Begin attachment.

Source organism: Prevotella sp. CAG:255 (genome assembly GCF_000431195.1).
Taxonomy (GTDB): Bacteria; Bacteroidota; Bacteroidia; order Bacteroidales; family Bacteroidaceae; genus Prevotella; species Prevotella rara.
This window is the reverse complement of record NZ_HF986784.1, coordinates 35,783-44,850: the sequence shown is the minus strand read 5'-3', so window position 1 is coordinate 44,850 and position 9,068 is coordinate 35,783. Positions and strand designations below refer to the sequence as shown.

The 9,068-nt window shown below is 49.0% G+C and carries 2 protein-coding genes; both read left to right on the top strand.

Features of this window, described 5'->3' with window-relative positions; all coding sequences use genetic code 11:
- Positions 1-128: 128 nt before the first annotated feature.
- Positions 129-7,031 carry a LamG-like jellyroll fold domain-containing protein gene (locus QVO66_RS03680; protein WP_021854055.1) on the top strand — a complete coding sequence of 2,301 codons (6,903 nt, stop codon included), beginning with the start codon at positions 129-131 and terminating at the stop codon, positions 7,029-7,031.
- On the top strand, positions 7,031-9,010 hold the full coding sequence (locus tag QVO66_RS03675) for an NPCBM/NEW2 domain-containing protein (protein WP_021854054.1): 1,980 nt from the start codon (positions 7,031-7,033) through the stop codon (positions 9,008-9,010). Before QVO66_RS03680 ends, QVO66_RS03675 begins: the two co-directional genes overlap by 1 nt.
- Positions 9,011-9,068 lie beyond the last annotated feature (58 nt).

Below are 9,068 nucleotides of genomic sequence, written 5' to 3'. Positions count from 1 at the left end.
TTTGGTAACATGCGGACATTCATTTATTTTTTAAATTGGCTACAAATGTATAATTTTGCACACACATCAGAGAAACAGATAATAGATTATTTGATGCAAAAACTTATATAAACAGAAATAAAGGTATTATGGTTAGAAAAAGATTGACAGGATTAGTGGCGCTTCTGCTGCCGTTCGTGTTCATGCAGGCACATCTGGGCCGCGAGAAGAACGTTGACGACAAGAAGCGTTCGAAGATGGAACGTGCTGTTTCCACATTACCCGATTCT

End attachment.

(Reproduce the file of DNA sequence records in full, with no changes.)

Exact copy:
Source organism: Prevotella sp. CAG:255 (genome assembly GCF_000431195.1).
Taxonomy (GTDB): Bacteria; Bacteroidota; Bacteroidia; order Bacteroidales; family Bacteroidaceae; genus Prevotella; species Prevotella rara.
This window is the reverse complement of record NZ_HF986784.1, coordinates 35,783-44,850: the sequence shown is the minus strand read 5'-3', so window position 1 is coordinate 44,850 and position 9,068 is coordinate 35,783. Positions and strand designations below refer to the sequence as shown.

The 9,068-nt window shown below is 49.0% G+C and carries 2 protein-coding genes; both read left to right on the top strand.

Features of this window, described 5'->3' with window-relative positions; all coding sequences use genetic code 11:
- Positions 1-128: 128 nt before the first annotated feature.
- Positions 129-7,031 carry a LamG-like jellyroll fold domain-containing protein gene (locus QVO66_RS03680; protein WP_021854055.1) on the top strand — a complete coding sequence of 2,301 codons (6,903 nt, stop codon included), beginning with the start codon at positions 129-131 and terminating at the stop codon, positions 7,029-7,031.
- On the top strand, positions 7,031-9,010 hold the full coding sequence (locus tag QVO66_RS03675) for an NPCBM/NEW2 domain-containing protein (protein WP_021854054.1): 1,980 nt from the start codon (positions 7,031-7,033) through the stop codon (positions 9,008-9,010). Before QVO66_RS03680 ends, QVO66_RS03675 begins: the two co-directional genes overlap by 1 nt.
- Positions 9,011-9,068 lie beyond the last annotated feature (58 nt).

Below are 9,068 nucleotides of genomic sequence, written 5' to 3'. Positions count from 1 at the left end.
TTTGGTAACATGCGGACATTCATTTATTTTTTAAATTGGCTACAAATGTATAATTTTGCACACACATCAGAGAAACAGATAATAGATTATTTGATGCAAAAACTTATATAAACAGAAATAAAGGTATTATGGTTAGAAAAAGATTGACAGGATTAGTGGCGCTTCTGCTGCCGTTCGTGTTCATGCAGGCACATCTGGGCCGCGAGAAGAACGTTGACGACAAGAAGCGTTCGAAGATGGAACGTGCTGTTTCCACATTACCCGATTCT